After a long drive down from Echuca, Kellie looked relaxed while Durant was busy playing with the toys in the waiting room at The Royal Victorian Eye and Ear Hospital. Kellie was so glad to see Durant receive surgery in Melbourne and to see the positive effects on him after the surgery. She found the coordination was done very smoothly by Njernda Medical Centre and was “so thankful” to RWAV for initiating the program which will make an immense difference in the life of little Durant. Kellie was grateful that they didn’t have to bear the cost of surgery, accommodation and travel to Melbourne, which was very “helpful as well” she said. She looks forward to him recovering soon and continue his explorations.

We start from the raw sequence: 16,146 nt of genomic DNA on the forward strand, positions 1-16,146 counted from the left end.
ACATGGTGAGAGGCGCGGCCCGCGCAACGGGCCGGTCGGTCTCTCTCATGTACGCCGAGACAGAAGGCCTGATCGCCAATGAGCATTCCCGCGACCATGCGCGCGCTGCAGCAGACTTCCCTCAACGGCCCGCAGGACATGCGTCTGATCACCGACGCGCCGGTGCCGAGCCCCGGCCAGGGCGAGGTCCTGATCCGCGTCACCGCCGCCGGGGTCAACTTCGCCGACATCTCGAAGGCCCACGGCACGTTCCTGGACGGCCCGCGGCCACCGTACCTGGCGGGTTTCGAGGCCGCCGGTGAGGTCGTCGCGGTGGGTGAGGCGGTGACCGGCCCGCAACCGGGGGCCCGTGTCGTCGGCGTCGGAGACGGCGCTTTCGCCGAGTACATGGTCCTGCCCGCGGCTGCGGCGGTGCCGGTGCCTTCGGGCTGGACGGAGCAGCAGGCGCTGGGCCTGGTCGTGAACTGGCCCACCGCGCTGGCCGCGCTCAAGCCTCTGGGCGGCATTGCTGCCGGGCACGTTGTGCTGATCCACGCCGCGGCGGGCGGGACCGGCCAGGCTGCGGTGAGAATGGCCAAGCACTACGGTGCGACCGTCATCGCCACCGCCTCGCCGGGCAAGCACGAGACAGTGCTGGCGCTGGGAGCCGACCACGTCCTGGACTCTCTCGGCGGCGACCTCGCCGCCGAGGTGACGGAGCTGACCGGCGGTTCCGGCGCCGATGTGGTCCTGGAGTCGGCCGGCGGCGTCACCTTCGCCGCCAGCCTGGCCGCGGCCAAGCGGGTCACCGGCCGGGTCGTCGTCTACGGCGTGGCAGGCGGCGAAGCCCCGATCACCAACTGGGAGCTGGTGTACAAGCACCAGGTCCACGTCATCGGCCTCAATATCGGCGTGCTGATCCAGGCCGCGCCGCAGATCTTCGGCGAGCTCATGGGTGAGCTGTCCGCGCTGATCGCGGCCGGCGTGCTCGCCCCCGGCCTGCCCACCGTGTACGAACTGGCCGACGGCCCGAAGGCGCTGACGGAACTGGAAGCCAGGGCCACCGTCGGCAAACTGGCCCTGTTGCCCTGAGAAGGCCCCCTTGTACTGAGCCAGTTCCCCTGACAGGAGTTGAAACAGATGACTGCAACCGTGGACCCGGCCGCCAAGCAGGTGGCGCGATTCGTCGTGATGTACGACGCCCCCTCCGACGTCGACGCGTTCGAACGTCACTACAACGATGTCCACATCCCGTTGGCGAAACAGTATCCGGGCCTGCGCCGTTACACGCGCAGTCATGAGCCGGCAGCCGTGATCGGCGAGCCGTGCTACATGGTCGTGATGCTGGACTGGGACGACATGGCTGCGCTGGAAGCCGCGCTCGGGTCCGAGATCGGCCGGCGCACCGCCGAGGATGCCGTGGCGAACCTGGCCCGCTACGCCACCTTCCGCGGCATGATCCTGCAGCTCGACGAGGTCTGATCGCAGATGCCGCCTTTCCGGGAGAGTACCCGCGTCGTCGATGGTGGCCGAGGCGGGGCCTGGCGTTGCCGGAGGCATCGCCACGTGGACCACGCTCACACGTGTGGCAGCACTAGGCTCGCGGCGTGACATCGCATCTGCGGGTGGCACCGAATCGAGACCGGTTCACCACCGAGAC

Eric has been suffering with bad ear aches for years now and can’t wait for the operation to “stop the pain”. His mother Sally, says she even got “private health cover this year to try to have Eric have the surgery faster”. Even with private health cover the waiting list is over a year away. Eric and his mum are delighted to be in Melbourne to have his surgery and return home. Eric says he is not looking forward to “putting stuff in his ear when he goes swimming” but understands that after the operation, he will have to protect his ears. He looks forward to his ears not bothering him as they “hurt too much”.